There's New Evidence That Employers Do NOT Discriminate Against Single, Childless Women. But Do They Then Discriminate Against Mothers?
A recent CD post highlighted the new "reverse gender gap," based on a recent study that found evidence that young women's median full-time salaries are 8% higher than those of their male counterparts.
Heather Boushey, senior economist at the Center for American Progress, writes in Slate.com that "young women are earning more than young men because young women are acquiring more skills than the men are." That makes perfect sense, as Heather explains further:
"Among women aged 22 to 30, a third (34 percent) have some college education and a third (35 percent) have a college degree or more. Among men in that age group, less than a third (30 percent) spent some time in college, and just over a quarter (28 percent) have a college degree. If one group (women) has more workers with more education, then they should out-earn the other group. That's what the Reach Advisors study shows—that because there are more young women with college degrees, women now out-earn young men."
In other words, Boushey agrees that labor markets are generally efficient, wages are based on experience and skills, employers pay single, childless women more than single men on average because women have superior skills and education, and there is NO gender discrimination. Agreed. After all, if there were discrimination against women in the labor market, then we would expect to find equal pay for childless, single workers under 30, even though young women are now better educated on average than young men. But we find exactly the opposite - women make more than men on average, because of their superior educational credentials. Conclusion: no gender discrimination.
But gender activists like Ms. Boushey find that conclusion unacceptable - there has to be some kind of gender discrimination; if not against single women, then against some other group of women, and Ms. Bousey easily identifies that other group: mothers. So at the same time that Ms. Boushey apparently agrees that there is no discrimination against single, childless women, there apparently is discrimination against married women with children. According to Boushey, "Research has shown that discrimination against mothers remains widespread."
But that conclusion is inconsistent. How could wages for single women be determined competitively by market forces, free of gender discrimination, but wages for married women with children be distorted by discrimination? Stated differently, is it realistic to assume that employers are gender-neutral when it comes to single workers, but they turn into gender-discriminators if some of those single females get married and have children?
A more consistent position would be to assume that either employers discriminate against women or they do not. If they don't discriminate against childless, single women (which is supported by recent evidence), then they probably don't discriminate against married women with children. If they do discriminate against women, then they would discriminate against all women, regardless of marital and motherhood status.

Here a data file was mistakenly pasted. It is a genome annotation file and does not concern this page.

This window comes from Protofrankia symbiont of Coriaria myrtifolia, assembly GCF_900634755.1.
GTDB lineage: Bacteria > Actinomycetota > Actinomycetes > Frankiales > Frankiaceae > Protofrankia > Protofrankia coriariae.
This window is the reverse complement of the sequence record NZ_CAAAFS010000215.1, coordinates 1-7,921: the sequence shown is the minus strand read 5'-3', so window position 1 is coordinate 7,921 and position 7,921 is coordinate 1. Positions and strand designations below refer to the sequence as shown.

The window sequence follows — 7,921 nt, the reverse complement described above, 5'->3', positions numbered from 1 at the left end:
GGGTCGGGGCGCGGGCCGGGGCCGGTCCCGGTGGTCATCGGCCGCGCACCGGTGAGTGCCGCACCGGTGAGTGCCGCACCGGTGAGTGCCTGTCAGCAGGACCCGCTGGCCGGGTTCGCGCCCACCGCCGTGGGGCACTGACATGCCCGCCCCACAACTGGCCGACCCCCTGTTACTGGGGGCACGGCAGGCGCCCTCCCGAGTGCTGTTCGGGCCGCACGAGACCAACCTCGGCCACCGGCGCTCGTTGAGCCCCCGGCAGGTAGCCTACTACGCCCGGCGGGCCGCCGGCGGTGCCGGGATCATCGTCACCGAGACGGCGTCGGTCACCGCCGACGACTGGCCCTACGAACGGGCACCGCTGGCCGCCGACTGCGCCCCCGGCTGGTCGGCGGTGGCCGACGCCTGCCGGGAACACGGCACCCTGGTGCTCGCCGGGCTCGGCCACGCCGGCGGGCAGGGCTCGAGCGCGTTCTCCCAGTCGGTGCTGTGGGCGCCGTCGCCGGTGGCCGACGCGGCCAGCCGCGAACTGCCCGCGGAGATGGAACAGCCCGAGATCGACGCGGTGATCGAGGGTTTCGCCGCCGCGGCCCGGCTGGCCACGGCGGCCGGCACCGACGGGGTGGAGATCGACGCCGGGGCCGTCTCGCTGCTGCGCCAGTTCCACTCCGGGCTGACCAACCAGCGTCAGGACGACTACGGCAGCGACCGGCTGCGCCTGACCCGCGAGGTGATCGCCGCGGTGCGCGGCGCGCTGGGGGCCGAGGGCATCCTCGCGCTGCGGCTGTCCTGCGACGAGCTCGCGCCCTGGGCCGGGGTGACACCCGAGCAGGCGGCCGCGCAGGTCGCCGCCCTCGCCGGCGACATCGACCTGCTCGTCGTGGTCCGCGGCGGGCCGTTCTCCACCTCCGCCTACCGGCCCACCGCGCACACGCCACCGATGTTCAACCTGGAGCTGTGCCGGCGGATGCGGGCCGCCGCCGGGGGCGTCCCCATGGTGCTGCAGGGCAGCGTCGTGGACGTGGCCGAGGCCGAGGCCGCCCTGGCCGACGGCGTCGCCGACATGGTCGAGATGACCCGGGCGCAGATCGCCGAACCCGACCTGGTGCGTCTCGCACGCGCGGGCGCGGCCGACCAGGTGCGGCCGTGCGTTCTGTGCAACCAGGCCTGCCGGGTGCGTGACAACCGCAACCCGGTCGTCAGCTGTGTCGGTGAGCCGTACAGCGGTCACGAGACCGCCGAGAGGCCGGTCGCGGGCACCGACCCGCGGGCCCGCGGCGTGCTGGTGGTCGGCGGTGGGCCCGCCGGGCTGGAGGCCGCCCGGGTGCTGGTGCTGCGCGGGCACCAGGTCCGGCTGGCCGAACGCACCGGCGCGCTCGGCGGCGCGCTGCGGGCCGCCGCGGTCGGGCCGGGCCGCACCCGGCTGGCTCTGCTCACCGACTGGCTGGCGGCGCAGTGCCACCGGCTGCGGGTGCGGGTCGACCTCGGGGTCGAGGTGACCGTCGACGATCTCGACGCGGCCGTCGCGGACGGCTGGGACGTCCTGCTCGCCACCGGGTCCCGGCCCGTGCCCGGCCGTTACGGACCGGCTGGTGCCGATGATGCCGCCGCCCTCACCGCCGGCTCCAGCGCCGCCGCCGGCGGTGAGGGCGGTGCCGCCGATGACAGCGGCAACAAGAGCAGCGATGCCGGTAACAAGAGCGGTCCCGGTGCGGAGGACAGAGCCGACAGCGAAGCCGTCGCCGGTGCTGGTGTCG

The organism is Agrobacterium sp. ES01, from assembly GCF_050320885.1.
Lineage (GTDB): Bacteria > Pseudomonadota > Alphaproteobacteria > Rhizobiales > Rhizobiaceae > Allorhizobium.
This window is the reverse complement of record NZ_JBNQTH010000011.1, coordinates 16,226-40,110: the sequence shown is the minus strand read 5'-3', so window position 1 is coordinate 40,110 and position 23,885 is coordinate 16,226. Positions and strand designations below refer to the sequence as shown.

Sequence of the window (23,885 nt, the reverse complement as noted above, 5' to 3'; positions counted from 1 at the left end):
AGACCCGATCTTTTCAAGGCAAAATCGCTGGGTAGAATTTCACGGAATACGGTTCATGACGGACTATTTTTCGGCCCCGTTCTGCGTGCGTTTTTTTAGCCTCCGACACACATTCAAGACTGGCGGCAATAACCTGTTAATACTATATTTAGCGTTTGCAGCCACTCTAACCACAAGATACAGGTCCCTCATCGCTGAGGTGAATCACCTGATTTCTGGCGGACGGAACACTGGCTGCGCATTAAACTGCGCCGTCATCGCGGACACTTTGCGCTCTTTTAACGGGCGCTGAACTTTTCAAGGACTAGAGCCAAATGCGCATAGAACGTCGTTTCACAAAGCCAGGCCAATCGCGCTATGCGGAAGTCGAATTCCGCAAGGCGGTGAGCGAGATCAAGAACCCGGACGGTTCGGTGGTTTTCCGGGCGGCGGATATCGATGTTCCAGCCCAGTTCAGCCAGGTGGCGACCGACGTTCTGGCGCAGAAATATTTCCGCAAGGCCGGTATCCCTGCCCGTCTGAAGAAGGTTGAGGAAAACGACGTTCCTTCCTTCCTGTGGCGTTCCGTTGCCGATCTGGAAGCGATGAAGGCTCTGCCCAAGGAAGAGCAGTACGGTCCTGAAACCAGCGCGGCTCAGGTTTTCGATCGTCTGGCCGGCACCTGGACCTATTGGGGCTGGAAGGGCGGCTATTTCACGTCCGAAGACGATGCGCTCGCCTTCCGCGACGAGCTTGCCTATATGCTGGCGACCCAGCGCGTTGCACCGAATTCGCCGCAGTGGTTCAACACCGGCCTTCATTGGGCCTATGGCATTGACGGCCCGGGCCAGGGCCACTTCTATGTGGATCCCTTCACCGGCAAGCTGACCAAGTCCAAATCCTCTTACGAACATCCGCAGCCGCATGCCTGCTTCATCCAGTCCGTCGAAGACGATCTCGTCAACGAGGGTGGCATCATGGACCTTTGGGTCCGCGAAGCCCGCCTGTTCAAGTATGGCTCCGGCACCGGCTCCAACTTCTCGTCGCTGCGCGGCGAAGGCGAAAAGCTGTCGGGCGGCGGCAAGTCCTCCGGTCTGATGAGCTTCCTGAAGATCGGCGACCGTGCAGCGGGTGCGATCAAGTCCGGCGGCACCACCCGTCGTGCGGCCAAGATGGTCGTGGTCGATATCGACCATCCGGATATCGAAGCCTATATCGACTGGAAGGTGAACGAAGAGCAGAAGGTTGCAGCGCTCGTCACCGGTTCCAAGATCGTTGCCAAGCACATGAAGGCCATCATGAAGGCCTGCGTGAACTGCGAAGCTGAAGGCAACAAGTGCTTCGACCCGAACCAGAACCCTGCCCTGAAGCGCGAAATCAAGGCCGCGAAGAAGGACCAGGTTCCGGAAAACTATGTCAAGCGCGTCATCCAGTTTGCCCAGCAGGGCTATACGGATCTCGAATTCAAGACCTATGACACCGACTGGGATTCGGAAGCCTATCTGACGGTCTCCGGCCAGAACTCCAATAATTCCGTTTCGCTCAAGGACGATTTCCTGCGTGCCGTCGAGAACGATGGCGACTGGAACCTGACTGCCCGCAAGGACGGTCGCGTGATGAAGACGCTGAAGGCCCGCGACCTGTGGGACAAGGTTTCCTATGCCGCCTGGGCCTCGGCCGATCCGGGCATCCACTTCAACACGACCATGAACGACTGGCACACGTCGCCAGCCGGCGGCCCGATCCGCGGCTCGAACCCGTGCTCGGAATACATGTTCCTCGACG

If married women with children make less than: a) married men with children, or b) single, childless women, then perhaps it's because married women with children work fewer hours than their married male counterparts and single female counterparts, elect not to work overtime or accept out-of-town assignments that require travel, elect not to apply for promotions that require additional responsibilities and increased hours, etc. In other words, when a decision involves more work and greater pay, or less work and lower pay, it's perfectly plausible that married women with children voluntarily accept the lower-paying options.
Bottom Line: The fact that single, childless women earn more than their male counterparts due to having greater educational qualifications demonstrates the reality that labor markets are efficient and that wages are based on the value an employee creates for the employer. The fact that married women with children earn less than married men with children or single, childless workers of either sex doesn't necessarily prove gender discrimination. It might just prove that married women with children don't create as much value for employers as married or single men, or single women.
Update: From a comment by Milton Recht, "Women represent about half of the 130-135 million workers in the US. Given the large size of the US workforce, for there to be any measurable wage discrimination in average salaries, there has to be millions of women who are underpaid and who have the legal right to file discrimination charges against their employers. Where are the numerous lawsuits and Department of Labor complaints? Who are the employers who are discriminating against women? If there is truly gender wage discrimination in the U.S., the organizations (MP: Like the Center for American Progress) should name the employers responsible (MP: And bring legal action)."
If Boushey is confident of "widespread" discrimination against mothers, that should mean huge opportunities for "widespread" legal action against hundreds, if not thousands, of employers across the U.S. Why doesn't the Center for American Progress, or the AAUW, or one of the dozens of other women's advocacy groups, start filing complaints and legal action on behalf of the thousands or millions of mothers who are alleged victims of discrimination?